Communicating uncertainty that is determined by inductive reasoning needs to be conveyed in an accurate and nuanced way. In their work on the “epistemological framework” of uncertainty, Parrott et al. use “genetic determinists” to describe people who believe that regardless of the lifestyle that they have chosen, the genes they have inherited will ultimately determine their health (2004, p.115). In fact, while they might be more or less predisposed to certain medical conditions, “genes seldom absolutely determine health” (2004, p.119). For this group, messages need to be tailored that “address the interaction of genes with personal behavior, social and ecological environments, and cellular and developmental processes” (Parrott et al., 2004, p. 107).

This process could be enhanced by examination of all possible arguments and values as contextualized by Walsh and Walker. How can there be a negotiation in the hybrid space between genetic technologists and this specific public? The audience’s “spiritual lives” or values as they inform their fatalistic understanding of genetics could be considered and ultimately used to tailor a rhetorically effective message to them and engage them with the medical community (Parrott et al., 2004, p.116). Assessments based on probabilistic reasoning often meet with some skepticism and some confusion, and involving communication professionals in the early stages of iterative assessment activities afforded by Bayesian analysis so they can better convey the probabilistic nature of the science involved will better allow them to describe risk and to employ the most “culturally appropriate statements” (Parrot et. al., 2004, p.116), and thus produce more rhetorically effective texts.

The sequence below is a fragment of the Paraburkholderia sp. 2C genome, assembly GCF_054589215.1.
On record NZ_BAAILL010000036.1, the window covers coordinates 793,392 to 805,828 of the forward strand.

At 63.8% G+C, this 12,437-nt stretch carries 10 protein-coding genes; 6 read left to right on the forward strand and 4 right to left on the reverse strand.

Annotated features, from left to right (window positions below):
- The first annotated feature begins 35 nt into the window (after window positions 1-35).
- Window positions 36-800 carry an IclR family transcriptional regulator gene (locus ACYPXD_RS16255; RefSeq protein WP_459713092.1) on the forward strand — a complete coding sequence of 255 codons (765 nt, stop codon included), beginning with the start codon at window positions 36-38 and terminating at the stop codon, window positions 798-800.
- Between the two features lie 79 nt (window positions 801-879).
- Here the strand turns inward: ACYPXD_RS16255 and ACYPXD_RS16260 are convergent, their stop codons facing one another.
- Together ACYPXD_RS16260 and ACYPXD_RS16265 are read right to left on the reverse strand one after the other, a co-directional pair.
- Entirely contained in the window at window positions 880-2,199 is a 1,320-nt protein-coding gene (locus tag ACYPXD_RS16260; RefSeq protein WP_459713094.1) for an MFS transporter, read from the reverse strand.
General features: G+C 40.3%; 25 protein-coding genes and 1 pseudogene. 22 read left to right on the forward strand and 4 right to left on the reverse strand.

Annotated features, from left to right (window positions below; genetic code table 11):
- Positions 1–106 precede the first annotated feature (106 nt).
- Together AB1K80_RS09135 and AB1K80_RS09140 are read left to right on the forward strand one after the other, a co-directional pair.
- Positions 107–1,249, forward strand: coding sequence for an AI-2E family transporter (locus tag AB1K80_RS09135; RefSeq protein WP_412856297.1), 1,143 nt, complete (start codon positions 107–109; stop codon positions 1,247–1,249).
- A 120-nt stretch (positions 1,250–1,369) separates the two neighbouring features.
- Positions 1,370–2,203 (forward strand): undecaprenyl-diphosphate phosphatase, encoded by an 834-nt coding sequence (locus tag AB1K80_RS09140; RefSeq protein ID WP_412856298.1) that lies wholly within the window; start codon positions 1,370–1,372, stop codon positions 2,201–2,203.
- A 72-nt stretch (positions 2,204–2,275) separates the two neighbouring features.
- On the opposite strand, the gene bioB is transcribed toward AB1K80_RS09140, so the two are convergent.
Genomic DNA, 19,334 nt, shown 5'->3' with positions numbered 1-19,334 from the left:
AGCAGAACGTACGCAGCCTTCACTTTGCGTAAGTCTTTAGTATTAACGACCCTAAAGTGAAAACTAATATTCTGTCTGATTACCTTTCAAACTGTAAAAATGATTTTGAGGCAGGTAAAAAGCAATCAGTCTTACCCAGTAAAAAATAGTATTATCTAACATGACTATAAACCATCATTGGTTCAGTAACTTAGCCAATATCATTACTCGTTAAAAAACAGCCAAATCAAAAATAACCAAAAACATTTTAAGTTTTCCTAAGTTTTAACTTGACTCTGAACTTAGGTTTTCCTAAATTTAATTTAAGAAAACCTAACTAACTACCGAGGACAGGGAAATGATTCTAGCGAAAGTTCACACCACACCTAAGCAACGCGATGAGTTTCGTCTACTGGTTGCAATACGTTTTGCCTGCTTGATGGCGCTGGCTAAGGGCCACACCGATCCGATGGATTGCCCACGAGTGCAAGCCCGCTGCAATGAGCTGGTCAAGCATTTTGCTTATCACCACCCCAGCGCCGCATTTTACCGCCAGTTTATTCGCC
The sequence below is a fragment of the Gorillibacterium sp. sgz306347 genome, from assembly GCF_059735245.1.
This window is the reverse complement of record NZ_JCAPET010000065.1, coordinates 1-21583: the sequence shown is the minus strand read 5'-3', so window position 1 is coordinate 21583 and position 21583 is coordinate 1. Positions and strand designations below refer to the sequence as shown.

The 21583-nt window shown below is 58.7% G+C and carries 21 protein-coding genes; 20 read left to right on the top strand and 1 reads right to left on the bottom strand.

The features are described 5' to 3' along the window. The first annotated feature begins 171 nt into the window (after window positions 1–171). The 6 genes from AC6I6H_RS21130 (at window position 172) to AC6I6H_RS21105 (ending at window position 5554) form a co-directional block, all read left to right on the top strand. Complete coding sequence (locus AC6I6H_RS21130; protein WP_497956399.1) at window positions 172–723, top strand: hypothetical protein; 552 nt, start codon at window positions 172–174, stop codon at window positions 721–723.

Regarding the accurate and disciplined use of terms and phrases when communicating risk, Moss and Schneider see Bayesian analysis as a “paradigm” for “a formal and rigorous language used to communicate uncertainty” (2000, p. 36). In their “recommendations” to authors working in writing teams on the Third Assessment Report (TAR) of the Intergovernmental Panel on Climate Change, they point out that terms that have been “used differently across chapters and reports” undermine the rigor of the analysis and the communication of results to “the general public and the media” (Moss & Schneider, 2000, p. 35). Some of these terms are “high, medium, and low confidence,” “almost certainly,” “doubtful,” and “unlikely” (Moss & Schneider, 2000, p. 35). While they hold that subjective recommendations using Bayesian analysis are “most appropriate,” it is not difficult to see that rigor needs to be applied by writing teams to the rhetorical dimensions of the language, and the iterative nature of Bayesian analysis could challenge writers to carefully examine and reexamine the terms and phrases that they use (Moss and Schneider, 2000, p. 36).